During his debut season, Burris finished the year with 62 total tackles, 1.5 sacks and three passes defensed.
Though he was productive at times, PFF (subscription required) was more critical of Burris' performance during his rookie year, allocating him a negative 16.1 overall grade.
After undergoing knee surgery heading into the 2013 season, Burris was replaced by rookie linebacker Sio Moore and saw very limited action when he finally returned.
Clearly the jury is still out on whether or not Burris can serve as a long-term commodity.
McKenzie's first shot at accumulating talent via the draft doesn't look like it's going to be remembered in a positive manner.
But without having draft picks to utilize in the first two rounds, it's tough to predict how things could have turned out.
Round 1, DB D.J. Hayden: C (75/100)
Round 2, OL Menelik Watson: C (75/100)
Round 3, LB Sio Moore: A- (90/100)
Round 4, QB Tyler Wilson: F (50/100)
Round 6, TE Nick Kasa: C- (70/100)
Round 6, RB Latavius Murray: Incomplete
Round 6, TE Mychal Rivera: B+ (89/100)
Round 6, DT Stacy McGee: C+ (79/100)
Round 7, WR, Brice Butler: C (70/100)
Round 7, DE David Bass: F (50/100)
Overall: C (71.6/100)
You could make the argument that the majority of players selected during the 2013 draft should receive an incomplete grade.
Just one season removed from their rookie campaigns, giving this class another season to adjust to the pro game seems like the most appropriate course of action.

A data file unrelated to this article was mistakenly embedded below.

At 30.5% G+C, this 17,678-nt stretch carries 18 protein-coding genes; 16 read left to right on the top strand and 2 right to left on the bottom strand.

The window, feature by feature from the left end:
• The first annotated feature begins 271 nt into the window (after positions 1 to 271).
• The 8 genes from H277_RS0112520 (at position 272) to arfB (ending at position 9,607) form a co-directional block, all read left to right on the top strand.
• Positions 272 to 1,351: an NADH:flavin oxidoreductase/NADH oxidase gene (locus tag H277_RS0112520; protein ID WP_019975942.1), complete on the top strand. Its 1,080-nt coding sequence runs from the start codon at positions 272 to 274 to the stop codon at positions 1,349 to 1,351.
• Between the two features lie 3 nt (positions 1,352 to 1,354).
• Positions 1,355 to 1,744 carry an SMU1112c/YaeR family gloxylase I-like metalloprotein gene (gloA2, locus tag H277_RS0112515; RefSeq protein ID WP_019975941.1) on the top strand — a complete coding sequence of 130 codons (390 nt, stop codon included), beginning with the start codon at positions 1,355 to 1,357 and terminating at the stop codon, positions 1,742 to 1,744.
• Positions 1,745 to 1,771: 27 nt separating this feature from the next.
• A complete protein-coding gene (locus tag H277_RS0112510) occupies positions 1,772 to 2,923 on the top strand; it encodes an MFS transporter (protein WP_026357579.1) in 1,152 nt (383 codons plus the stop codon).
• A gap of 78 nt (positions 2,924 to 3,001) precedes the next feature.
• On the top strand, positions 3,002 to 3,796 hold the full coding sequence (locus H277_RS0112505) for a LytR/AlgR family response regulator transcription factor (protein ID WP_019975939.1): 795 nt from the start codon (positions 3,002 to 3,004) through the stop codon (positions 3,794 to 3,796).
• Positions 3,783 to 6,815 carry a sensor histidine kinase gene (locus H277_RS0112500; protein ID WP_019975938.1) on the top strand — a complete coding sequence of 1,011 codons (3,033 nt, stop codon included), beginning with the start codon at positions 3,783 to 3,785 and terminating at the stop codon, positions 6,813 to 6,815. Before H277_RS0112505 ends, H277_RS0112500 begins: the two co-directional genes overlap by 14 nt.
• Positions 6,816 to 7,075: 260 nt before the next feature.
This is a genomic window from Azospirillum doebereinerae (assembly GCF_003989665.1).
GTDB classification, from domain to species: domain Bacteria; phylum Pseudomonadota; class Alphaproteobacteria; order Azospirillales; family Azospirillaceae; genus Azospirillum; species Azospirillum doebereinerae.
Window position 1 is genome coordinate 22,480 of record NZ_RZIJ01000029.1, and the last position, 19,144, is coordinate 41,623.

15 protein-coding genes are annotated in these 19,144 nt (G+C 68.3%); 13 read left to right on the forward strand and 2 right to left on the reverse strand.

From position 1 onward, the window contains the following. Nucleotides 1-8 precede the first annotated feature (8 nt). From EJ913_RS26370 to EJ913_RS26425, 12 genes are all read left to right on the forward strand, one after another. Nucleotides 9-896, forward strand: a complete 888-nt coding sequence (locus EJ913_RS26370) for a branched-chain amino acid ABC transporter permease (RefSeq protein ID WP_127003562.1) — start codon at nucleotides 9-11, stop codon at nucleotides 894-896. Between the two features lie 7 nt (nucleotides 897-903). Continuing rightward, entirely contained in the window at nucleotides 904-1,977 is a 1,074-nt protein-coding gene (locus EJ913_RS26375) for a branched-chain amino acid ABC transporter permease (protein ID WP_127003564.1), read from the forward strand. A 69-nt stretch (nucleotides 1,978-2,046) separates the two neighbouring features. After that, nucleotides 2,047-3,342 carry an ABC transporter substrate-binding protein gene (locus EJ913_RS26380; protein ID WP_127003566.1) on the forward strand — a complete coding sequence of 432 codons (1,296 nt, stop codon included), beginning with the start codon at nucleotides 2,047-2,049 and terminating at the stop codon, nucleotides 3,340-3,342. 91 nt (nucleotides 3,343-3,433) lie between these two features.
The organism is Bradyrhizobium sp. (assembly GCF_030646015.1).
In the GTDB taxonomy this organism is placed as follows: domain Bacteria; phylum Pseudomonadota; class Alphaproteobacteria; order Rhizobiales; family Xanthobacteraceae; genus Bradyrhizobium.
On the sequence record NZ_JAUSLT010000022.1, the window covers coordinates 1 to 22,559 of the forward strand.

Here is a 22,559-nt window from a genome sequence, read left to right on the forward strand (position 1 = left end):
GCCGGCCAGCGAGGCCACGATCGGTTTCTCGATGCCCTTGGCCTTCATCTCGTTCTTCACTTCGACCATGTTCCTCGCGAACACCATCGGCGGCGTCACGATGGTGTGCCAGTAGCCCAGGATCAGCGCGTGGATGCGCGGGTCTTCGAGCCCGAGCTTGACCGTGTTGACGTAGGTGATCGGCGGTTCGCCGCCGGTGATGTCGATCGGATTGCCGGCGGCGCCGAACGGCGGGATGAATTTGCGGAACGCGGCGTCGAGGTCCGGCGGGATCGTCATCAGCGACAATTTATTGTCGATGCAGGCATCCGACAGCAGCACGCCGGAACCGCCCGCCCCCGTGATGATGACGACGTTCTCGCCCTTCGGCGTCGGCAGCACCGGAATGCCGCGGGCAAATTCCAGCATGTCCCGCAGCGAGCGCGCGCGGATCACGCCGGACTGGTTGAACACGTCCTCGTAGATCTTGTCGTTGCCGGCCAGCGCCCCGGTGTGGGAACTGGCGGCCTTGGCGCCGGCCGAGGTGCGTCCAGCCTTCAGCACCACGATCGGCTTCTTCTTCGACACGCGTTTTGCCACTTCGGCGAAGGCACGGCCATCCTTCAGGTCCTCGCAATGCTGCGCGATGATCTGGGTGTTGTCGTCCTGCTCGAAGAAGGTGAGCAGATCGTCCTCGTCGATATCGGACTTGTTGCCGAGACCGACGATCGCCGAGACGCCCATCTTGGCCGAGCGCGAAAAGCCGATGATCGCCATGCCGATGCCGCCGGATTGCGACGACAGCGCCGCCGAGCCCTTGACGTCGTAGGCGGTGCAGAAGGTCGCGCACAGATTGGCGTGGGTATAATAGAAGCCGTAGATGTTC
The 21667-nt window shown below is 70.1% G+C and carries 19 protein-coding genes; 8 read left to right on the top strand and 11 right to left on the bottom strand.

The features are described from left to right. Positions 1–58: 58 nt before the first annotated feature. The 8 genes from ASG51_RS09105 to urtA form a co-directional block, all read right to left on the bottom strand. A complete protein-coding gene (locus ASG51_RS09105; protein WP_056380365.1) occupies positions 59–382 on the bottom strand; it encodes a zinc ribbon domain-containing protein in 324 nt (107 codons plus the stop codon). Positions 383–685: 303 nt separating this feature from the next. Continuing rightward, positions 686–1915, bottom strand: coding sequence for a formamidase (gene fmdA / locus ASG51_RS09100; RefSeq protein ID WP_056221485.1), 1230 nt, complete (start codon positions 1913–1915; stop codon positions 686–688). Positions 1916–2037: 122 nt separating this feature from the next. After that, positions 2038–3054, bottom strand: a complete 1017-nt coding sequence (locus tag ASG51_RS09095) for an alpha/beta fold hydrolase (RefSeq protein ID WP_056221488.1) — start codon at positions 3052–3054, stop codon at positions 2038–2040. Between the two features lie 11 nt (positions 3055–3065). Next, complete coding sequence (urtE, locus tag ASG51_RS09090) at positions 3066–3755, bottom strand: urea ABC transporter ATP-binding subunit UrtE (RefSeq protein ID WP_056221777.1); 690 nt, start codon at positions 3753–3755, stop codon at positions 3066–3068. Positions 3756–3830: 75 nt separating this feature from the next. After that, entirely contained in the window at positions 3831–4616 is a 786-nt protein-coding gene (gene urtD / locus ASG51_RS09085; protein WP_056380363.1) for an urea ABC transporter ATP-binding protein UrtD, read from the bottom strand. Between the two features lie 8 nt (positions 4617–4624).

However, based on what we saw last season, we're still able to grade the bulk of these players.
The biggest disappointment of the entire class was without question Arkansas quarterback Tyler Wilson.
Looking back at this past season, McKenzie must have felt that drafting Wilson was a mistake as he cut ties with the former Razorback signal-caller twice during the 2013 season.
After being signed off the Raiders' practice squad by the Tennessee Titans, Wilson's brief career in the Bay Area came to an abrupt and confusing end.
Despite the whole Wilson debacle, the Raiders actually landed a few quality pieces from the 2013 draft.
Sio Moore played incredibly well, lining up as the team's strong-side linebacker. Registering a positive 8.6 grade, PFF (subscription required) ranked Moore as the NFL's eighth-best 4-3 outside linebacker.
Aside from Moore's outstanding performance, tight end Mychal Rivera made waves his rookie year.
Being a sixth-round pick, the odds were stacked against Rivera.
But after racking up 38 receptions for 407 yards receiving and four touchdowns, the former Tennessee product showed that he has great hands and the ability to separate from opposing defenders.
Raiders head coach Dennis Allen seems to be high on Rivera.
It was ESPN.com's Paul Gutierrez who reported that the head coach considers Rivera to be one of the "Raiders’ potential foundation pieces."
The jury is still out on first-round pick D.J. Hayden. But with another year to improve his technique, the former University of Houston cornerback has the skills needed to evolve into one heck of a football player in 2014.
All NFL draft information and stats courtesy of Pro Football Reference, unless noted otherwise.